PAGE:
But they rarely have. Some candidates even look surprised.
A job is an economical relationship between you and your manager. What you bring to the table are knowledge, skills, and experience. What your manager offers are a salary, interesting projects, and a great working environment.
Both of you should be asking each other questions!
Here are some questions, off the top of my hat:
- What do know about management? What models do you use?
- What books and blogs do you read? Which managers are your source of inspiration?
- Are your teams self-organizing? How? And how do you add value?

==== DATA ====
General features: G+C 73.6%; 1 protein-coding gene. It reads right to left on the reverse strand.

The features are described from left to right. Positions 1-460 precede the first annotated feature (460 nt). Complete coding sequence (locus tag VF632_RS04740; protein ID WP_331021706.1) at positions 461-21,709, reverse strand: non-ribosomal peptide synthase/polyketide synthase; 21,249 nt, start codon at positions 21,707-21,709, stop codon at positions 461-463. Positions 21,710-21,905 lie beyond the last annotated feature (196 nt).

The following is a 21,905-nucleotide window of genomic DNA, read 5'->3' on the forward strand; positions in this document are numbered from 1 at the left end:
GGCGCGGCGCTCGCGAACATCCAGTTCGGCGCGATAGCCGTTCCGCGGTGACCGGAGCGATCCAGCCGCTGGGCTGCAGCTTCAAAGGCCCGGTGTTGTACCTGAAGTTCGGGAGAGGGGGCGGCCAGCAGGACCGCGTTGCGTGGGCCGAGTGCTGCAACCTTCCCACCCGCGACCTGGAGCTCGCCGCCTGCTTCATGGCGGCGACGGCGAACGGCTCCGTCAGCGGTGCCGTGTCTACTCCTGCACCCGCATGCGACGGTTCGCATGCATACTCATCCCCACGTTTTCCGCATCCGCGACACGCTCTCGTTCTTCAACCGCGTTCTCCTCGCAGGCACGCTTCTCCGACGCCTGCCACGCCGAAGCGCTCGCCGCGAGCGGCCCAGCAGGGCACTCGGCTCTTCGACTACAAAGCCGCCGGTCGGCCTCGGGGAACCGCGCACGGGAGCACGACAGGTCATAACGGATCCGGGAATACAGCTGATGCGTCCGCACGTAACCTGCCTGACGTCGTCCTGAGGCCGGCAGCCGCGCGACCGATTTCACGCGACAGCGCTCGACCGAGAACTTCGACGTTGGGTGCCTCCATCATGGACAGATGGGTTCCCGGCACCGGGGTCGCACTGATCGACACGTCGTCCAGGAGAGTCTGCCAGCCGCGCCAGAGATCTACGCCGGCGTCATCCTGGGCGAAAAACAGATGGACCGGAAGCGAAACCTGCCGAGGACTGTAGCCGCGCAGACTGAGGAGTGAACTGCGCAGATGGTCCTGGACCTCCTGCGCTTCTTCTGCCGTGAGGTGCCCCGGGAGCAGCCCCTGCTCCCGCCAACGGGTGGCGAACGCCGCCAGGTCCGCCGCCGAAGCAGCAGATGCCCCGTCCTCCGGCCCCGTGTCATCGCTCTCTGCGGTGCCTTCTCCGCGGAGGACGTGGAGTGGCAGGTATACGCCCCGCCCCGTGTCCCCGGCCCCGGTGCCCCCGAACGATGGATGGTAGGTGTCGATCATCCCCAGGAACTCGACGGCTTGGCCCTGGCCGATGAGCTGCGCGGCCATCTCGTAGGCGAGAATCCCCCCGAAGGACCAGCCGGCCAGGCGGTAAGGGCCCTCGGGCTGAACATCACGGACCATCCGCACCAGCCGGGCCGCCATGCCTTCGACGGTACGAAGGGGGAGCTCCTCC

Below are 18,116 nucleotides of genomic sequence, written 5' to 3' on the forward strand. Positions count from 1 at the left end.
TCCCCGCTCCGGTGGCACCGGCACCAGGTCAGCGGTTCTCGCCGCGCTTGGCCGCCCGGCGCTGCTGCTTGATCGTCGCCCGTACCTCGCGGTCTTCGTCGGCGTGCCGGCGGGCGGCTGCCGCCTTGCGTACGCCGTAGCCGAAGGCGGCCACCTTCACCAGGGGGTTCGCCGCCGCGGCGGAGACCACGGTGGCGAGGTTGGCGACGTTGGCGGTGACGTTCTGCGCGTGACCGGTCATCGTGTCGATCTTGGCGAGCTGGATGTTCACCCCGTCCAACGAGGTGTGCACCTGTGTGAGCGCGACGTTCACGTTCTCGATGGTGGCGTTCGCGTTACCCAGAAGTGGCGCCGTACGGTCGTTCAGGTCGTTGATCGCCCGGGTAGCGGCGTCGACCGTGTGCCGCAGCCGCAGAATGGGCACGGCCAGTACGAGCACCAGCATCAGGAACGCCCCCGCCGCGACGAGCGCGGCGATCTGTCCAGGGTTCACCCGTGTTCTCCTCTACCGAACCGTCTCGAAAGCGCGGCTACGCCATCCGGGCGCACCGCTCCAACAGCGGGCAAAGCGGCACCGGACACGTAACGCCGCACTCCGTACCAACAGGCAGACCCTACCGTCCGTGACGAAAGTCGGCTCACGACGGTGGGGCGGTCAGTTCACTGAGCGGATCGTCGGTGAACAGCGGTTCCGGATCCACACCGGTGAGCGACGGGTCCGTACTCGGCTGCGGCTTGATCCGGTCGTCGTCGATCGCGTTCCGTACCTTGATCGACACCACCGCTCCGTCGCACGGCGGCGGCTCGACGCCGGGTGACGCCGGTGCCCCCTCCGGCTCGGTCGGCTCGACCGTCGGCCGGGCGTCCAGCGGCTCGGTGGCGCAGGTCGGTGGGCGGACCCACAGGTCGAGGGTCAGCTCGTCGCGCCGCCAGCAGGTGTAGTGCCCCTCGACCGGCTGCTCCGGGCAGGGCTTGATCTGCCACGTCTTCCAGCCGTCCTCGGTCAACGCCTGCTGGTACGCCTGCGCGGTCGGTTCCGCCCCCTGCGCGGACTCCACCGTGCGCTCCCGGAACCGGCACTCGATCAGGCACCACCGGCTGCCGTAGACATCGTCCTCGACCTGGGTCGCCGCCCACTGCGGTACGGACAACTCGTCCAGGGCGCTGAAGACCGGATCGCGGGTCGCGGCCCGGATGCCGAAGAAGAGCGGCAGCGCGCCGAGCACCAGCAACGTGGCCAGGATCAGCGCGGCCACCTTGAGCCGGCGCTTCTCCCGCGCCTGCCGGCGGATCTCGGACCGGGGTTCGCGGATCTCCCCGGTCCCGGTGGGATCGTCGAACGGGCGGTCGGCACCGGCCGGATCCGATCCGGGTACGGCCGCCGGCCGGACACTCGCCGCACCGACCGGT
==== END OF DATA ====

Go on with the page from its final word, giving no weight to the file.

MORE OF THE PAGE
- Can you give examples of your teams being happy about what you've done for them?
- How have you motivated your team members?
- What kind of direction, rules and constraints do you impose on teams?
- What kinds of impediments have you removed lately?
- How do you develop competence and craftsmanship in the teams?
- Am I free to use social tools and networks, like Twitter and Facebook?
- Can I have business cards without a job title printed on it?
Can you think of some more?
Trust in a business environment can only be achieved when both parties in an economical relationship ask the right questions, and give satisfying answers.
Never be the only one to answer questions!
You know what? Next time when you don't ask me questions, I'm not even going to hire you.
(picture by Stefan Baudy)
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